The Southwestern Historical Quarterly, Volume 72, July 1968 - April, 1969 Page: 92
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Southwestern Historical Quarterly
vately the "abomination of crinoline" and the false goddess of fashion.'
Unlike the feminist reformers, however, they did not relate women's
dress to dependence upon men. Reflecting the views of the "average"
woman, they condemned contemporary fashions as absurd, uncom-
fortable, and dangerous. To the members of the Anti-Crinoline League,
hoops and crinolines were simply unrealistic for everyday living in
8Indications that private discussions continued can be found in the letters of Miss
Hutson to her family. For example, on March 13, 1893, she wrote her mother: "I've
been writing extensively in my official capacity as Secretary of the Anti-Crinoline League
of Brenham." In a letter to her brother William, dated April 28, 1893, Miss Hutson also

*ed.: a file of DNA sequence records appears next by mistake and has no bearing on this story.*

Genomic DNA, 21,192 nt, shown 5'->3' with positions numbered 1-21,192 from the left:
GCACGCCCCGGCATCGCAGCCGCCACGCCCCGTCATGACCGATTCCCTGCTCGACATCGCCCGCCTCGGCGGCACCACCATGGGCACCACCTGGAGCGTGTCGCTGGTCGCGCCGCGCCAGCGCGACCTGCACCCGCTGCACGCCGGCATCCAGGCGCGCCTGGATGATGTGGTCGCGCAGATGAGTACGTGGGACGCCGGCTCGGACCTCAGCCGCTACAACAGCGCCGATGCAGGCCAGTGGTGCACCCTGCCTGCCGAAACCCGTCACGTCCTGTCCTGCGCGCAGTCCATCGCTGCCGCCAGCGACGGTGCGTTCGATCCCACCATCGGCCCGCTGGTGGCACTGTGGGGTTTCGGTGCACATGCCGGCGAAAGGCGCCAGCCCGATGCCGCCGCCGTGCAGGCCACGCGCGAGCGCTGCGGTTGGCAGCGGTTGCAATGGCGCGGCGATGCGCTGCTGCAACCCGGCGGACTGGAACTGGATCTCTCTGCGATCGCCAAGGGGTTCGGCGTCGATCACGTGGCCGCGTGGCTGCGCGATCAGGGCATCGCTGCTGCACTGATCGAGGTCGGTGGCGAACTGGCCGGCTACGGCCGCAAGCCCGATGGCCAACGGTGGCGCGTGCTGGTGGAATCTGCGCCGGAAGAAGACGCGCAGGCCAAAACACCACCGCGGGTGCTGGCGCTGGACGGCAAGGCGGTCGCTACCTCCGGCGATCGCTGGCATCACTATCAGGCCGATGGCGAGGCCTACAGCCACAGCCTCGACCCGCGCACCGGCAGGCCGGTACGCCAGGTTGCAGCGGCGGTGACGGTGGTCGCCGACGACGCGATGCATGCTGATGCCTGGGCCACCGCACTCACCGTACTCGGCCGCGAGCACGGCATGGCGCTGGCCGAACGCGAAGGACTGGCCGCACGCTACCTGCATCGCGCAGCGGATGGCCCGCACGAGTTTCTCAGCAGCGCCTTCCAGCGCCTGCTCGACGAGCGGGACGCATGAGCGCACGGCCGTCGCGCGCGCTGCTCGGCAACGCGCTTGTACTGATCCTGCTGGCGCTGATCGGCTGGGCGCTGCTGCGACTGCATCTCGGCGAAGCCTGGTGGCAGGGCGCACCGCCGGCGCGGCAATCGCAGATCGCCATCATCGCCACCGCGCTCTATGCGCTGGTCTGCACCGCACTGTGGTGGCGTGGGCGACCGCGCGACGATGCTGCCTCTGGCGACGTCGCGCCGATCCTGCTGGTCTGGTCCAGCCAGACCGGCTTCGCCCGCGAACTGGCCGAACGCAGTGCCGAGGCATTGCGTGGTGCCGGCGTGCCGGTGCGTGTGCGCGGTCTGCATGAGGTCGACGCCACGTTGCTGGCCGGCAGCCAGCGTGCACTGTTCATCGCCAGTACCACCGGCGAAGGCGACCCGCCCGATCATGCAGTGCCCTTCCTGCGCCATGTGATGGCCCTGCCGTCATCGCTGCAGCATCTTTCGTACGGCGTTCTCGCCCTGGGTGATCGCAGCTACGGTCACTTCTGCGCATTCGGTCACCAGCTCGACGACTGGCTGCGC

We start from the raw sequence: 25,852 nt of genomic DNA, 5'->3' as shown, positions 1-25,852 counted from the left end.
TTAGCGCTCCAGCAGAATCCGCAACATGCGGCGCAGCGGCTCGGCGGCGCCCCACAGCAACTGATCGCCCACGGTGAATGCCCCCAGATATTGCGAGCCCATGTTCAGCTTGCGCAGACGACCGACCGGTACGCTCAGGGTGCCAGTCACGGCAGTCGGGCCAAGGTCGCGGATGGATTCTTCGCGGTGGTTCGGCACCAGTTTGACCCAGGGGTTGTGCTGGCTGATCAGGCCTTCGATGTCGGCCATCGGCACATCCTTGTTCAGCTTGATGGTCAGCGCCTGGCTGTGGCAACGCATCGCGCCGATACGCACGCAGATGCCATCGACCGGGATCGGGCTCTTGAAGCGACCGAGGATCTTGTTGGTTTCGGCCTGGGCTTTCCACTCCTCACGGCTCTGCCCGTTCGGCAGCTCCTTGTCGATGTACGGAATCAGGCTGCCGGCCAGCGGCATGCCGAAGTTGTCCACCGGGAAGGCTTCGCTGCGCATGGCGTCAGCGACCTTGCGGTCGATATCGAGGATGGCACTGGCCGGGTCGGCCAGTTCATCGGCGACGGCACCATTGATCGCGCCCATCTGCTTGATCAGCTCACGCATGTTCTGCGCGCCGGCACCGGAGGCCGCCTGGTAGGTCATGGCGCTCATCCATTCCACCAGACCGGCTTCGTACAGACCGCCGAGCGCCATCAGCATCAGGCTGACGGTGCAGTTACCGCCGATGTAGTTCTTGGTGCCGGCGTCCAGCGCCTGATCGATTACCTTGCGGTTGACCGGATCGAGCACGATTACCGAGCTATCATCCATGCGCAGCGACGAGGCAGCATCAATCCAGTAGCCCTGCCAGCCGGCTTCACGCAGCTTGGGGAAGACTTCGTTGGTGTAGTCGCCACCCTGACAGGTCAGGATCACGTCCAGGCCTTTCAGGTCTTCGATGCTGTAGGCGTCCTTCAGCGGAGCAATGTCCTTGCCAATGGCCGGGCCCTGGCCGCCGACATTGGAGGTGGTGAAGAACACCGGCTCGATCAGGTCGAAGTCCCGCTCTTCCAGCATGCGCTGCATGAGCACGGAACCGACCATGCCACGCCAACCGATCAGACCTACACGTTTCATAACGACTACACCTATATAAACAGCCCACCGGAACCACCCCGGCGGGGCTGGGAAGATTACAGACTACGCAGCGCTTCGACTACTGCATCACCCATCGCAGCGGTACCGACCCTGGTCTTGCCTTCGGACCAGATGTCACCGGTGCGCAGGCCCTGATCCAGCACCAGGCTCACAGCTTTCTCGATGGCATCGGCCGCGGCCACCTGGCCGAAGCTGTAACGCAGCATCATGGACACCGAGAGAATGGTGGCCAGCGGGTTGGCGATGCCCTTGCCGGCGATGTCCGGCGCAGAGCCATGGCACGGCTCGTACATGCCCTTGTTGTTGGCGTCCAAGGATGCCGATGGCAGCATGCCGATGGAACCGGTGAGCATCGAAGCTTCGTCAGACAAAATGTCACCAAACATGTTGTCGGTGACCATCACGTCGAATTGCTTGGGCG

mentioned a recent meeting of the members of the League, although she gave no details.
Both of these letters are in the Hutson Family Papers.
U. S. Army Photograph.
Time-out for men of the z43rd Infantry, 36th Division, Mietesheim,
France, March z6, z945-
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Texas State Historical Association. The Southwestern Historical Quarterly, Volume 72, July 1968 - April, 1969, periodical, 1969; Austin, Texas. (texashistory.unt.edu/ark:/67531/metapth117146/m1/108/: accessed September 25, 2017), University of North Texas Libraries, The Portal to Texas History, texashistory.unt.edu; crediting Texas State Historical Association.